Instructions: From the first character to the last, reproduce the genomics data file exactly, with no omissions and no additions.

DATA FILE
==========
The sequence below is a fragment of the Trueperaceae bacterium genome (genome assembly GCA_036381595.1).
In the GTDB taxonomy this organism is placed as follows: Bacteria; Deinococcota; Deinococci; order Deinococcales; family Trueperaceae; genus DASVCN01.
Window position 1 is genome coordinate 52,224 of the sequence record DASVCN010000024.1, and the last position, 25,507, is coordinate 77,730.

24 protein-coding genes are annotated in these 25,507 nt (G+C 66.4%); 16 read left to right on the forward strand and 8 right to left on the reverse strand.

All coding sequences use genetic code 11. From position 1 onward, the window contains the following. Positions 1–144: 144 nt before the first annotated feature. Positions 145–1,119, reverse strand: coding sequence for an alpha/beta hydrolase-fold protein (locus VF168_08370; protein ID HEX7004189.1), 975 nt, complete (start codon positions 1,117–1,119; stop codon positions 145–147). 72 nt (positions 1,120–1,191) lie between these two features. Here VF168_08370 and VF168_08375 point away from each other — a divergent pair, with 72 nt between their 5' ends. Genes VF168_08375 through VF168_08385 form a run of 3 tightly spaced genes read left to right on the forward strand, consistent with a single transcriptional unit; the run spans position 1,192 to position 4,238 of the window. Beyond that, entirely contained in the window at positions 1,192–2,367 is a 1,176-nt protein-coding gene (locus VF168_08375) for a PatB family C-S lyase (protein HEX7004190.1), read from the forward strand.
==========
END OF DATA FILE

The sequence below is a fragment of the Trueperaceae bacterium genome (genome assembly GCA_036381595.1).
In the GTDB taxonomy this organism is placed as follows: Bacteria; Deinococcota; Deinococci; order Deinococcales; family Trueperaceae; genus DASVCN01.
Window position 1 is genome coordinate 52,224 of the sequence record DASVCN010000024.1, and the last position, 25,507, is coordinate 77,730.

24 protein-coding genes are annotated in these 25,507 nt (G+C 66.4%); 16 read left to right on the forward strand and 8 right to left on the reverse strand.

All coding sequences use genetic code 11. From position 1 onward, the window contains the following. Positions 1–144: 144 nt before the first annotated feature. Positions 145–1,119, reverse strand: coding sequence for an alpha/beta hydrolase-fold protein (locus VF168_08370; protein ID HEX7004189.1), 975 nt, complete (start codon positions 1,117–1,119; stop codon positions 145–147). 72 nt (positions 1,120–1,191) lie between these two features. Here VF168_08370 and VF168_08375 point away from each other — a divergent pair, with 72 nt between their 5' ends. Genes VF168_08375 through VF168_08385 form a run of 3 tightly spaced genes read left to right on the forward strand, consistent with a single transcriptional unit; the run spans position 1,192 to position 4,238 of the window. Beyond that, entirely contained in the window at positions 1,192–2,367 is a 1,176-nt protein-coding gene (locus VF168_08375) for a PatB family C-S lyase (protein HEX7004190.1), read from the forward strand.